The moment when the drummers fill the front of the stage and play off Engler’s inchoate ranting is perhaps the most powerful of the entire performance, as the myriad drummers pound, tap and caress their drums, or shout in one voice in response to his unhinged directions. Shechter is seemingly alluding to jihadi training camps, something made all the more eerie by the fact that many of the drummers are children. There is a distinct sense of humour underneath a lot of what is going on onstage, but more often than not this is counterbalanced by undercurrents of unease and subtle menace. In the ‘Guantanamo’ scene, a projection of the dancers filmed from above is projected onto the giant screen as they lie on the floor and twist around the metal balls. The images bring titters from the audience as the perspective is screwed around with, but I can’t help but feel that it only enhances how small and trapped these men are. At times throughout the performance, the huge black ‘curtain’ closes, trapping the audience on the outside of the events behind, its weight and immovability a constant barrier to any sort of escape and release for those on the other side.
The use of these cameras and projections is a key element in Survivor, and one that floats on the edges of gimmick territory. At one point, a man in a boiler suit carrying a backpack made to look like a military radio, films the audience, honing in on various spectators whose discomfort or amusement is then played back on the screen for all to see. Again, this serves to make people laugh, but at the same time it feels like we were being drawn into the narrative and being implicated in the more troubling aspects of it. After all, are we not all partly responsible for allowing our politicians to wage senseless, illegal war in our names? In the last full orchestral musical movement, a tidal wave of drums bursts apart to make way for a rousing, haunting rendition on strings of ‘God Save the Queen’. But as the ‘dead’ soldier/jihadi/civilian/prisoner lies prostrate on the stage, the question remains: who really needs saving? Do we all?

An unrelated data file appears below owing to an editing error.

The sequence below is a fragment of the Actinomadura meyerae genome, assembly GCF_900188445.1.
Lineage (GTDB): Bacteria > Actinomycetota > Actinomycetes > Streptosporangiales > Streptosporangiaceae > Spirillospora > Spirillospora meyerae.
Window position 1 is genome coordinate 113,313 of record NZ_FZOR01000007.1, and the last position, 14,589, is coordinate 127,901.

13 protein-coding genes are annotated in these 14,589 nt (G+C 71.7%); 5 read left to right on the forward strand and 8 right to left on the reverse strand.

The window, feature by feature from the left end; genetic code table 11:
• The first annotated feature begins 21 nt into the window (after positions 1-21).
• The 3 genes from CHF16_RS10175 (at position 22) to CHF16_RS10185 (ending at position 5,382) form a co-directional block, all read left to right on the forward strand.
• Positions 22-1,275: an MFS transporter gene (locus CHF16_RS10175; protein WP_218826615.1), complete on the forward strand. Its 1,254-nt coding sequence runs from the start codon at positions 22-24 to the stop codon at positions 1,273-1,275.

It is fitting, therefore, that the last piece, featuring only acoustic guitar, vocal and choir, is subdued and despairingly melancholic, an unusual but totally apt finale. Throughout, Shechter and Gormley (and their performers) have toyed with the archetypes of performance in explosive fashion, through the lofty scaffold stages, metal barrier, trapdoors, cameras and unexpected appearances by cast members (at one point a man placed in the audience stands up and begins singing in near-hysterical fashion: facile, perhaps, but hugely effective). But at the end, when all had been expressed in joyful, exuberant, angry and despairing fashion, it is left to voices and the most common of musical instruments (and credit must go here to singer/guitarist Joel Harries, whose pristine voice and finger-picking carry more weight than their component parts suggest), to bid us farewell. At the end, all is quiet.
Survivor shows (and maybe David Cameron should pay attention to this) that there is space to balance ‘popular’ art such as rock music and dance with avant-garde tendencies and loose narratives. Huge credit must go to the creators, cast and to the Barbican, for daring to tread that line and coming away with a stirring result. In a world where ‘popular’ has come to be synonymous with ‘lowest common denominator’, this sold out work of art that transcended disciplines and genres shows just what can be achieved when you look at the familiar with new ideas.